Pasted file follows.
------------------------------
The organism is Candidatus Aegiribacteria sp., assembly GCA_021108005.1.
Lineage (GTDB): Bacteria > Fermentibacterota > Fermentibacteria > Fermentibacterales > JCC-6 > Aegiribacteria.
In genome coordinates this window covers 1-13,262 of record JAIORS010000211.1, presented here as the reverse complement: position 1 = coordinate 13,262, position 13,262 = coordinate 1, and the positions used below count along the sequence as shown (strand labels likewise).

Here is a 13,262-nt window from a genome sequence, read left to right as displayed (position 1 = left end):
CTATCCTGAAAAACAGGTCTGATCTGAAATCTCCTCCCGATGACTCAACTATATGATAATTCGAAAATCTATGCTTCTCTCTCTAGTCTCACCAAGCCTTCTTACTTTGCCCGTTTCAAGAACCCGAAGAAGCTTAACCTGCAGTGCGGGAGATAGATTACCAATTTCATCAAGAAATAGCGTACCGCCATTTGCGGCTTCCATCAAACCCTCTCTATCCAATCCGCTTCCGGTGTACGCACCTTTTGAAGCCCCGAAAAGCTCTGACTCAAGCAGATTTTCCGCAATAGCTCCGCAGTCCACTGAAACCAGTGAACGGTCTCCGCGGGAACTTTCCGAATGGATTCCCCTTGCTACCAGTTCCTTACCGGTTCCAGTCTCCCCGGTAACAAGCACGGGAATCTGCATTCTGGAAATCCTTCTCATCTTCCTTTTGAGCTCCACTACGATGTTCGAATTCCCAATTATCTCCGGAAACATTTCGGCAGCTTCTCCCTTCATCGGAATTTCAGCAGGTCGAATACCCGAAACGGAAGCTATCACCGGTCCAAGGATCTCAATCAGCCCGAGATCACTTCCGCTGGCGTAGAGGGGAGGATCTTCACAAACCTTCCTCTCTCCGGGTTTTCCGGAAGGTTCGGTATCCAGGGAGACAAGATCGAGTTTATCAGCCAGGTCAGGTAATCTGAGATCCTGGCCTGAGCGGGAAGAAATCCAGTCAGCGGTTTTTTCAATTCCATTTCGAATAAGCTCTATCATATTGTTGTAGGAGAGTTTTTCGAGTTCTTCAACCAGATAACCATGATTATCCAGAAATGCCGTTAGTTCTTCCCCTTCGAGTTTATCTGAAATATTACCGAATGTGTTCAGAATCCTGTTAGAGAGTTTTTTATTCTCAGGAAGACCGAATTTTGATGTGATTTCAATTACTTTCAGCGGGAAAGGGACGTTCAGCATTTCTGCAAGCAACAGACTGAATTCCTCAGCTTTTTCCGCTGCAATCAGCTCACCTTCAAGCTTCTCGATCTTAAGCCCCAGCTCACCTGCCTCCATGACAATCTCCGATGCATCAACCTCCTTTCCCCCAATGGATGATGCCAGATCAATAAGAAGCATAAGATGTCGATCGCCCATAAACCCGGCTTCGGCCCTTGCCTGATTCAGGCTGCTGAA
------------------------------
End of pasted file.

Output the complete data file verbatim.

The organism is Candidatus Aegiribacteria sp., assembly GCA_021108005.1.
Lineage (GTDB): Bacteria > Fermentibacterota > Fermentibacteria > Fermentibacterales > JCC-6 > Aegiribacteria.
In genome coordinates this window covers 1-13,262 of record JAIORS010000211.1, presented here as the reverse complement: position 1 = coordinate 13,262, position 13,262 = coordinate 1, and the positions used below count along the sequence as shown (strand labels likewise).

Here is a 13,262-nt window from a genome sequence, read left to right as displayed (position 1 = left end):
CTATCCTGAAAAACAGGTCTGATCTGAAATCTCCTCCCGATGACTCAACTATATGATAATTCGAAAATCTATGCTTCTCTCTCTAGTCTCACCAAGCCTTCTTACTTTGCCCGTTTCAAGAACCCGAAGAAGCTTAACCTGCAGTGCGGGAGATAGATTACCAATTTCATCAAGAAATAGCGTACCGCCATTTGCGGCTTCCATCAAACCCTCTCTATCCAATCCGCTTCCGGTGTACGCACCTTTTGAAGCCCCGAAAAGCTCTGACTCAAGCAGATTTTCCGCAATAGCTCCGCAGTCCACTGAAACCAGTGAACGGTCTCCGCGGGAACTTTCCGAATGGATTCCCCTTGCTACCAGTTCCTTACCGGTTCCAGTCTCCCCGGTAACAAGCACGGGAATCTGCATTCTGGAAATCCTTCTCATCTTCCTTTTGAGCTCCACTACGATGTTCGAATTCCCAATTATCTCCGGAAACATTTCGGCAGCTTCTCCCTTCATCGGAATTTCAGCAGGTCGAATACCCGAAACGGAAGCTATCACCGGTCCAAGGATCTCAATCAGCCCGAGATCACTTCCGCTGGCGTAGAGGGGAGGATCTTCACAAACCTTCCTCTCTCCGGGTTTTCCGGAAGGTTCGGTATCCAGGGAGACAAGATCGAGTTTATCAGCCAGGTCAGGTAATCTGAGATCCTGGCCTGAGCGGGAAGAAATCCAGTCAGCGGTTTTTTCAATTCCATTTCGAATAAGCTCTATCATATTGTTGTAGGAGAGTTTTTCGAGTTCTTCAACCAGATAACCATGATTATCCAGAAATGCCGTTAGTTCTTCCCCTTCGAGTTTATCTGAAATATTACCGAATGTGTTCAGAATCCTGTTAGAGAGTTTTTTATTCTCAGGAAGACCGAATTTTGATGTGATTTCAATTACTTTCAGCGGGAAAGGGACGTTCAGCATTTCTGCAAGCAACAGACTGAATTCCTCAGCTTTTTCCGCTGCAATCAGCTCACCTTCAAGCTTCTCGATCTTAAGCCCCAGCTCACCTGCCTCCATGACAATCTCCGATGCATCAACCTCCTTTCCCCCAATGGATGATGCCAGATCAATAAGAAGCATAAGATGTCGATCGCCCATAAACCCGGCTTCGGCCCTTGCCTGATTCAGGCTGCTGAA